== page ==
The conference became a venue where critical issues about ASM, as a specific sector of the mining industry, were brought to the fore, discussed by a phalanx of experts and advocates who presented not only pertinent issues on ASM but also cutting-edge technology on how to better improved safety measures on industry practice.  Highlighted in these discussions were concerns pertaining to the use of more modern and safe technology, as well as the ill-effects of using mercury and other toxic substances.  It also provided opportunities for the presentation of case studies on current best operational practices of ASM not just in Mindanao, but as far as Benguet and Camarines Sur in Luzon, notwithstanding the showing of some flagrant practices that wantonly disregard concerns for human rights and the environment, as documented in other mining areas in Mindanao.  But inasmuch as these presentations opened more avenues for thorough discourses on the floor, especially during a series panel discussions after each presentation by a group of discussants, there were pressing and recurrent issues which critically defined the collective sentiments among those who attended the conference. These issues, as agreed and concurrent to by the participants themselves, thus form part of the statement which ADDU, as convenor, declares as a concrete by-product of the two-day conference.

The following twenty-point statements and/or declarations articulate the conference’s corporate position in its bold stance to bring the important concerns pertaining to ASM to greater public consciousness.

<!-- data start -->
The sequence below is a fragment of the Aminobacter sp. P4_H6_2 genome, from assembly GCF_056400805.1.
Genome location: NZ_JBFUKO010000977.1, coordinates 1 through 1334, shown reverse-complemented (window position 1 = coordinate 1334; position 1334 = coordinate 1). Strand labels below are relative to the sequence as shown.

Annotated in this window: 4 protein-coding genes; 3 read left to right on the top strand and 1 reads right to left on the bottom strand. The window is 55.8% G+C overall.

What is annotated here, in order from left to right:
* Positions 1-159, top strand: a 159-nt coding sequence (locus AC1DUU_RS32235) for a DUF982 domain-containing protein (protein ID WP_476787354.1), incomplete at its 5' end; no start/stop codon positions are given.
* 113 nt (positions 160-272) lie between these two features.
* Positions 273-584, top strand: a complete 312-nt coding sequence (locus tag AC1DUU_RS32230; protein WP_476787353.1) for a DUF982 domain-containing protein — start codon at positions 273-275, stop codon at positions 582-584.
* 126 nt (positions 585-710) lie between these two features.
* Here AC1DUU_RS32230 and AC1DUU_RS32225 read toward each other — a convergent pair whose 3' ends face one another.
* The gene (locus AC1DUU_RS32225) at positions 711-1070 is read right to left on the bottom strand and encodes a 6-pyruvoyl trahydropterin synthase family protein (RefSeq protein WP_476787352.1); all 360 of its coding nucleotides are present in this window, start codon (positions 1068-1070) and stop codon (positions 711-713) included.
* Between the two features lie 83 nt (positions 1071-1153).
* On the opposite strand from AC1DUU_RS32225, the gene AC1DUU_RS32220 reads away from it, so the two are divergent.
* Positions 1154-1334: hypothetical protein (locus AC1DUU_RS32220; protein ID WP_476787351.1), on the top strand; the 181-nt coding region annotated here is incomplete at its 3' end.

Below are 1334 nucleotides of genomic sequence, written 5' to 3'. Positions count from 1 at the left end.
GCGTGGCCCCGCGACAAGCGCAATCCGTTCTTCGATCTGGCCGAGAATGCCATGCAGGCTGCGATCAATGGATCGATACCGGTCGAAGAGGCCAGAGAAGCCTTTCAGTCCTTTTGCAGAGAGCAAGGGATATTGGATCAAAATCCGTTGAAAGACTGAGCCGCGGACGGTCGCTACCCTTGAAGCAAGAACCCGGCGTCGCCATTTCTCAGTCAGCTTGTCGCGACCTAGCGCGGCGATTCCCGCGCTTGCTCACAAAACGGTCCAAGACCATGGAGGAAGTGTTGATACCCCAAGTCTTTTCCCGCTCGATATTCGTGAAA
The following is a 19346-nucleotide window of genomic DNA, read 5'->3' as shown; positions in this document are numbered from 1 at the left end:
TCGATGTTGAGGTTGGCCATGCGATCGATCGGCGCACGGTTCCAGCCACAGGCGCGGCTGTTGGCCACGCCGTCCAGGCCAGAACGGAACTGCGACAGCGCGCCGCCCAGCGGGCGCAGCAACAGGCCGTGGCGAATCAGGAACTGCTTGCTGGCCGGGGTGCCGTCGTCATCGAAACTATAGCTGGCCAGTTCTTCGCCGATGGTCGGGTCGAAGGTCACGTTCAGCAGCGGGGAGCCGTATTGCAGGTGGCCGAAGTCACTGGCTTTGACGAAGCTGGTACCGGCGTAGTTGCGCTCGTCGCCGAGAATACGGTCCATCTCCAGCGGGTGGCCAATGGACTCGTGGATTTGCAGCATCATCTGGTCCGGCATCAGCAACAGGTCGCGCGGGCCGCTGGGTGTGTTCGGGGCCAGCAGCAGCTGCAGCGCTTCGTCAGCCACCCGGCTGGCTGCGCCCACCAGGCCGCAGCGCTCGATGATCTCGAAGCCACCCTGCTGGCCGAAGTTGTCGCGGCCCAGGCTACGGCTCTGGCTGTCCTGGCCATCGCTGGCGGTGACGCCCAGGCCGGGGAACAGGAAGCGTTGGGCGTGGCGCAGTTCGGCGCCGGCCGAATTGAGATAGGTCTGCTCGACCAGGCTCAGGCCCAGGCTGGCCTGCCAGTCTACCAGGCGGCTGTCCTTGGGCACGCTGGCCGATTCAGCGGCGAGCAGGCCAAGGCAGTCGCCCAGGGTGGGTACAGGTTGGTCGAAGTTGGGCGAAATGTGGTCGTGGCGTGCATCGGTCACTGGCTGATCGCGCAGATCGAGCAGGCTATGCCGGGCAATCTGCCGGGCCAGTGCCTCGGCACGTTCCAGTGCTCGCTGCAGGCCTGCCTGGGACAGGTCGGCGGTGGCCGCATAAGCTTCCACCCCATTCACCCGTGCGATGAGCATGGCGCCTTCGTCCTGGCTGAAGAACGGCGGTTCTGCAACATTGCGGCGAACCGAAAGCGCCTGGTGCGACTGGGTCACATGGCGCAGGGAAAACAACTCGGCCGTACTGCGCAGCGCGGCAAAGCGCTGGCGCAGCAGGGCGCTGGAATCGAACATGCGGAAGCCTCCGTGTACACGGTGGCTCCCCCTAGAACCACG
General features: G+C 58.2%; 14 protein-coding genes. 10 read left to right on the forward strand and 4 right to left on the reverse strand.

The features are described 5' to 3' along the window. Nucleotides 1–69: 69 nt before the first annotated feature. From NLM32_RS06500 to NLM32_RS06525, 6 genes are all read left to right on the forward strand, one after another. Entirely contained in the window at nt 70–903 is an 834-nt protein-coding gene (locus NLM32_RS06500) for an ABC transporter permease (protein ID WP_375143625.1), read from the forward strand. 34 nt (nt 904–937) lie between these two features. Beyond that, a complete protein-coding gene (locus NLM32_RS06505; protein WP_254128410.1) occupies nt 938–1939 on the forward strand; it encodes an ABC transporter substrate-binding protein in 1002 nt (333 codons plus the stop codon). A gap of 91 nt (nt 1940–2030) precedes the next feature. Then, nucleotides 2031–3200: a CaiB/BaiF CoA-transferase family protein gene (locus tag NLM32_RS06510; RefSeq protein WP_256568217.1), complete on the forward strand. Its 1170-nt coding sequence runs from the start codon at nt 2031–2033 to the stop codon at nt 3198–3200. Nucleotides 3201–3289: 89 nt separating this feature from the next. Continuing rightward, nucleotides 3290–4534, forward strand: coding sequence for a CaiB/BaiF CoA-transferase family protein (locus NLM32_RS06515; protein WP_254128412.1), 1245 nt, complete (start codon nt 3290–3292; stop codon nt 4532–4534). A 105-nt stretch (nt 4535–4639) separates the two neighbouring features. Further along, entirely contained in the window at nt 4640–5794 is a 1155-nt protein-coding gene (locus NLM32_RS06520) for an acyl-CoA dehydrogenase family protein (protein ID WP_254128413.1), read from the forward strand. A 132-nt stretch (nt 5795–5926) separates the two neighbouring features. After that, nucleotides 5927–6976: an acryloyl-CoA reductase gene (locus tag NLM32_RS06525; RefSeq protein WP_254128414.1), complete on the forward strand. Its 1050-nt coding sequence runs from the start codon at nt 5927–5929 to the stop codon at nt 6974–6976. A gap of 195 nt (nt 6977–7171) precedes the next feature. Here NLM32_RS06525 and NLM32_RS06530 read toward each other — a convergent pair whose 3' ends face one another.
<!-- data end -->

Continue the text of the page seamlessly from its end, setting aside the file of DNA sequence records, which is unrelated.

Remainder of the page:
1. The conference declares the need to formally organize the federation of small-scale miners. This move for a more organized confederation hopes to address the greater clamor towards the formal recognition of small-scale miners as a sector.
  2. The conference clamors for the legalization of the ASM industry.  This call is born out of the concern that small-scale miners are often perceived as illegal, as compared to large-scale mining corporations (whether local, multinational and transnational) which―because it operates, by and large, through export-driven economy―is generally perceived as a legitimate sector.
  3. The conference expresses desire to create a nationalized mining industry that will look at the best interests not just of miners but of all stakeholders, including stringent measures to protect the environment from hazards, risks and natural and man-made calamities.
  4. The conference calls for a thorough review of the Central Bank policy on the sale of gold, especially as it applies to transactions made by small-scale miners.
  5. The conference calls for a review of the taxation system of the Bureau of Internal Revenue (BIR) and its bearing on ASM.
  6. The conference expresses the repeal of the Mining Act of 1995 (Republic Act 7942), to be replaced with an Alternative Mining Bill or a People’s Mining Act. This controversial law is said to have favored large-scale mining, notwithstanding its weak mechanisms in protecting the environment from wanton destruction caused by irresponsible mining.